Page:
Section 2.3 Polynomial and Synthetic Division

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Section 2.3 Polynomial and Synthetic Division Powered By Docstoc
					Section 2.3 Polynomial and
    Synthetic Division
        What you should learn
• How to use long division to divide
  polynomials by other polynomials
• How to use synthetic division to divide
  polynomials by binomials of the form
                    (x – k)
• How to use the Remainder Theorem and the
  Factor Theorem
                        1. x goes into x3?    x2 times.
         x  2x  6
          2              2. Multiply (x-1) by x2.
                         3. Change sign, Add.
x 1 x  x  4x  6
       3  2
                        4. Bring down 4x.
     x x
   x  x
      3
      3   2
          2
                        5. x goes into 2x2? 2x times.
                        6. Multiply (x-1) by 2x.
    0  2 x  4x
           2
                         7. Change sign, Add

             
      2x  2x
           2
           2            8. Bring down -6.
                        9. x goes into 6x? 6 times.
        0  6x  6     10. Multiply (x-1) by 6.
                  
             6 x  6    11. Change sign, Add .

                   0
 Long Division.
                                  x 5
                      x  3 x  8 x  15
                              2

       Check
                                
                            x  3x
                              2


 ( x  3)( x  5)               5x  15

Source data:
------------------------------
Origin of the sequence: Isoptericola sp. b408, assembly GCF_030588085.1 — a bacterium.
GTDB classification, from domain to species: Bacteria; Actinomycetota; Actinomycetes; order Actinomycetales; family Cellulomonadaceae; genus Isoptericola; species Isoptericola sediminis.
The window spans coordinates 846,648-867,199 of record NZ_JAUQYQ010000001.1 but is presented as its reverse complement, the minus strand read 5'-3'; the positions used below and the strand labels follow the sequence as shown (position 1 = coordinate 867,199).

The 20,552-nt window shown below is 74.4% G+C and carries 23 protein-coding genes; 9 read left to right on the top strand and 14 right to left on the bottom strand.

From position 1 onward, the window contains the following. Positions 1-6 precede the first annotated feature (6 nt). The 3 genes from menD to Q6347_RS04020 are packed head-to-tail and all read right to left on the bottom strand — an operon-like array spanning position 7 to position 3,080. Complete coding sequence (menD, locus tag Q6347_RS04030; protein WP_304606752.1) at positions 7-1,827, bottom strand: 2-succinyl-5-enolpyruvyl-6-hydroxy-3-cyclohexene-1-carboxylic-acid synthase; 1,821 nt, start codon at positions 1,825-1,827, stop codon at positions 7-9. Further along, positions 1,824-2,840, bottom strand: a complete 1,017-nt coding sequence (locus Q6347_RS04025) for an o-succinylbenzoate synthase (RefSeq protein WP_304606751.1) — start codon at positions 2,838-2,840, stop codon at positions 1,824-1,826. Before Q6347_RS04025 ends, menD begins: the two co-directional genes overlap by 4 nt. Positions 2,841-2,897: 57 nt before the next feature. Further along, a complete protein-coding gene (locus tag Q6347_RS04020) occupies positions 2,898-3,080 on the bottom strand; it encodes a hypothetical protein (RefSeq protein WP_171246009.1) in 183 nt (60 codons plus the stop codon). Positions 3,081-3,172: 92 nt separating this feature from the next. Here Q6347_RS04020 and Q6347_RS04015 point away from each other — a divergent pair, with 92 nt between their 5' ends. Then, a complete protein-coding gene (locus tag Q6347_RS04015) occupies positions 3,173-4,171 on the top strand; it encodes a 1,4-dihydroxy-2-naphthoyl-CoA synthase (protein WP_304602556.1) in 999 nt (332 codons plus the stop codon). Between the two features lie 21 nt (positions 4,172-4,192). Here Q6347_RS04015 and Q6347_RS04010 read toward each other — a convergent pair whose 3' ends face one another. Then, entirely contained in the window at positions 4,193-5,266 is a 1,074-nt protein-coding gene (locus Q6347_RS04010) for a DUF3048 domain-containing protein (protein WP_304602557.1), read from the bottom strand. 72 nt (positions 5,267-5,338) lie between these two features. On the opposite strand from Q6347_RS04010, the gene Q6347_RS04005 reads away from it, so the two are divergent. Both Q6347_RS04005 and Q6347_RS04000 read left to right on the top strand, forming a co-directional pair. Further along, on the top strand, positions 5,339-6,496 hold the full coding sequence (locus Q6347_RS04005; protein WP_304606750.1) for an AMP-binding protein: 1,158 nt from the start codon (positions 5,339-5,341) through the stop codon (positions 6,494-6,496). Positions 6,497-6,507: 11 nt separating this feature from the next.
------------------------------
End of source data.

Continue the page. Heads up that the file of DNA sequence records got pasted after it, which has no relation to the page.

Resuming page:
 x  5 x  3x  15
    2                              
                               5x  15
 x  8 x  15
   2                                  0
                          x 3x 9
                            2
 Divide.
             x  3 x  0 x  0 x  27
                     3      2


  x  27
   3                   
                   x  3x
                     3     2


    x3                  3x  0 x
                           2

                       3x  9 x
                           2
                              
                                9 x  27
x  3 x  27
       3
                                    
                              9x  27
                                      0
Long Division.
                               x 2
                    x  4 x  2x  8
                           2

   Check
                             
                        x  4x
                           2


 ( x  2)( x  4)             2x  8
 x  4x  2x  8
     2                        2x  8
                             2 x  8
 x  2x  8
   2                                0